At the time, the British government recognised the sovereignty of the Māori people, as represented in the Declaration of the Independence of New Zealand of October 1835, which had been organised by Busby. Hobson was appointed Lieutenant Governor under the Governor of New South Wales, Sir George Gipps (ratified on 30 July 1839) and British consul to New Zealand (confirmed on 13 August 1839). He was issued with detailed instructions by Lord Normanby on 14 August 1839, giving[clarification needed] reasons for intervention in New Zealand and directions for the purchase of land “by fair and equal contracts.” The land was later resold to settlers at a profit to provide for further operations.
Hobson arrived in the Bay of Islands on 29 January 1840 (which is celebrated today as Auckland Anniversary Day) with a small group of officials, including an Executive Council consisting of Colonial Secretary Willoughby Shortland, Colonial Treasurer George Cooper and Attorney-General Francis Fisher. The Legislative Council comprised the above officials and three Justices of the Peace. Hobson appointed as three Magistrates, Messrs. Shortland, Johnson, and Matthew.
Treaty of Waitangi
Upon arrival, Hobson almost immediately drafted the Treaty of Waitangi together with his secretary James Freeman and Busby. After obtaining signatures at the Bay of Islands, he travelled to Waitemata Harbour to obtain more signatures and survey a suitable location for a new capital (he also sent the Deputy Surveyor-General, William Cornwallis Symonds, to other areas to obtain more signatures). After suffering a stroke on 1 March 1840, he was taken back to the Bay of Islands, where he recovered sufficiently to continue work.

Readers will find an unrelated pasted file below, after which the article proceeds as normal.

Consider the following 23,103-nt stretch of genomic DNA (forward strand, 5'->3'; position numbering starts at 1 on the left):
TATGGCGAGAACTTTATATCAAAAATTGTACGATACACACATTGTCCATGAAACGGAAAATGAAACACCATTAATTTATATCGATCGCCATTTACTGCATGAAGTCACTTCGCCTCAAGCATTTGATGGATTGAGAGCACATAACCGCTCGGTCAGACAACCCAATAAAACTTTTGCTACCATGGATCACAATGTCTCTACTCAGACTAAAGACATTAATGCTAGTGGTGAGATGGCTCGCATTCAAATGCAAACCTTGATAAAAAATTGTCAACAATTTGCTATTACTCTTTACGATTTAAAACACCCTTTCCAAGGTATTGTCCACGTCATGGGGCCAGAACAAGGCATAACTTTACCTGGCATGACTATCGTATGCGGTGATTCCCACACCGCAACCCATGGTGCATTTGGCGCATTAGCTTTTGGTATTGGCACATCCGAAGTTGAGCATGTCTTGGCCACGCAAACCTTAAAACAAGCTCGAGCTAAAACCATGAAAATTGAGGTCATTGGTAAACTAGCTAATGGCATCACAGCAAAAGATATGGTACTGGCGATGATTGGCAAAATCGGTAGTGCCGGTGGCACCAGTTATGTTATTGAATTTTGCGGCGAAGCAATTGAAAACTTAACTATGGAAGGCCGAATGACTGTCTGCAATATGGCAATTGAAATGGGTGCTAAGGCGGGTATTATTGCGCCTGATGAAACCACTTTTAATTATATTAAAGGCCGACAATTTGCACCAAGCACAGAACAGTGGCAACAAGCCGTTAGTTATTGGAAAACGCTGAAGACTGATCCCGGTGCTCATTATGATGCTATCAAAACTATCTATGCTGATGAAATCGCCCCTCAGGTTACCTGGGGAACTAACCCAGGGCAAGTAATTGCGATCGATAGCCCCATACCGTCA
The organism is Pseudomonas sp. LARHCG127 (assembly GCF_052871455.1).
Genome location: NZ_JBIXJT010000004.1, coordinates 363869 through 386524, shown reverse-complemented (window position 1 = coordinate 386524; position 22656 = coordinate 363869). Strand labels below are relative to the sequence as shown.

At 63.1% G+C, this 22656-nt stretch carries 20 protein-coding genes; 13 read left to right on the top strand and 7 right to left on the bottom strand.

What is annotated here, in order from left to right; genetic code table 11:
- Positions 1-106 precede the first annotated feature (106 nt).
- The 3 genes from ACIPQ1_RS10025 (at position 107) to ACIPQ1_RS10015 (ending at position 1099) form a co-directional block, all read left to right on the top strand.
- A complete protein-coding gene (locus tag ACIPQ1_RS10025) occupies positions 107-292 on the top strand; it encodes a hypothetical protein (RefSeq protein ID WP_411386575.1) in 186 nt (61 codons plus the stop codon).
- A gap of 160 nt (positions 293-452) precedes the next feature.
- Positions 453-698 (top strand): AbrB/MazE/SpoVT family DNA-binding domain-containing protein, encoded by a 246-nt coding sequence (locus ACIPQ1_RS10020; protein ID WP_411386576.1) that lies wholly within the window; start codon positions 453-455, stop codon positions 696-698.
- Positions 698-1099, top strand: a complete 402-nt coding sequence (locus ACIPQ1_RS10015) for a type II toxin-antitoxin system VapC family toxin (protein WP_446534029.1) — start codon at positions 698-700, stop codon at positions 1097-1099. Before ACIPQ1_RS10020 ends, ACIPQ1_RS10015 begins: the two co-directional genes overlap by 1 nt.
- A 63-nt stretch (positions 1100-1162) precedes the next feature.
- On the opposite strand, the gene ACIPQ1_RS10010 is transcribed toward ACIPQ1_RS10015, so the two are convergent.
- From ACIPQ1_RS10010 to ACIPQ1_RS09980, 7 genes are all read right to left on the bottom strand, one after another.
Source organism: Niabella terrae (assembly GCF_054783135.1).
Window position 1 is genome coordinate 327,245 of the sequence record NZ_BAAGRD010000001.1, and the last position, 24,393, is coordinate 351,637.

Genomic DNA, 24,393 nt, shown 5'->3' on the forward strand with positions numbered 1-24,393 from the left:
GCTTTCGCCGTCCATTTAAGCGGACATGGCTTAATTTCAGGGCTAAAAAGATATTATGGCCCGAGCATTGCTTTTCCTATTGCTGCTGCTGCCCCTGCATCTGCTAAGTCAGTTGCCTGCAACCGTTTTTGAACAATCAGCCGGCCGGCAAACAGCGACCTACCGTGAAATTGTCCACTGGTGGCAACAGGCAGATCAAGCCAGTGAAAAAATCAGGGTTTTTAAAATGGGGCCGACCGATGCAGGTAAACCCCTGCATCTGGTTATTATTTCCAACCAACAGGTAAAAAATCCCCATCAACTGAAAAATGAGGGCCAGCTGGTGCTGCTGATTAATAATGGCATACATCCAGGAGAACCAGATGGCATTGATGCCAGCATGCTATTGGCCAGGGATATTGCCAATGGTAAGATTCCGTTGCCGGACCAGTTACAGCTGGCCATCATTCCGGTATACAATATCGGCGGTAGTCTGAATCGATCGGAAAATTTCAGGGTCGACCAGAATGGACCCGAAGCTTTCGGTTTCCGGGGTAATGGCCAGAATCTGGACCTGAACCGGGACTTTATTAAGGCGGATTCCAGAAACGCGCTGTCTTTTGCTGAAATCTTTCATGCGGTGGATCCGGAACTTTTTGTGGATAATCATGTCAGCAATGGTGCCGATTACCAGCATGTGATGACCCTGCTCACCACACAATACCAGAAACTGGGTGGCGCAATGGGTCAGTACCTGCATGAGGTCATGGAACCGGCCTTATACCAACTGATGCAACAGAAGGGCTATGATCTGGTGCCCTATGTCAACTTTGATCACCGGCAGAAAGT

On 21 May 1840, in response to the creation of a “republic” by the New Zealand Company settlers of Port Nicholson (later Wellington), who were laying out a new town under the flag of an independent New Zealand, Hobson asserted British sovereignty over the whole of New Zealand, despite the incompleteness of the treaty signing. He sent Willoughby Shortland and some soldiers to Port Nicholson on 25 May 1840, and the council of the settlers was disbanded. Their leader, William Wakefield, later travelled to the Bay of Islands to pledge allegiance to the Crown. His suggestion to make Port Nicholson the capital was rejected in favour of Hobson’s plan for a new town on Waitemata Harbour, to be named Auckland after the Earl of Auckland.
On 11 July 1840, the French frigate L’Aube arrived at the Bay of Islands on its way to Banks Peninsula as part of the settlement plan of the Nanto-Bordelaise Company. Hobson immediately sent two magistrates to the area to establish the British claim to sovereignty by holding courts.
Near the end of 1840, the Port Nicholson settlers sent a petition to Queen Victoria calling for Hobson’s dismissal over his treatment of them. Hobson responded on 26 May 1841 to the Foreign Secretary.
Governor of New Zealand
In November 1840, the Queen signed a royal charter for New Zealand to become a Crown colony separate from New South Wales. Hobson was sworn in as Governor and Commander in Chief on 3 May 1841.
Hobson travelled to Wellington in August 1841, where he heard the complaints of settlers and selected magistrates. He then visited Akaroa to settle the French claims. Back in Auckland, he had some difficulty with the Māori, and his government was ridiculed by journalists in Wellington and Auckland. He responded by closing down the New Zealand Herald and Auckland Gazette. With his government low on funds, he resorted to issuing unauthorised bills on the British Treasury in 1842. Hobson faced opposition from the “Senate clique” radicals who sent a petition to the Foreign Secretary to have Hobson recalled. One of Hobson’s last actions was to declare an Auckland Anniversary Day, to mark the anniversary of his arrival in the Bay of Islands.Hobson suffered a second stroke and died on 10 September 1842, prior to being recalled from office. He was buried in the Symonds Street cemetery in Auckland. The Waitakere suburb of Hobsonville is named after him.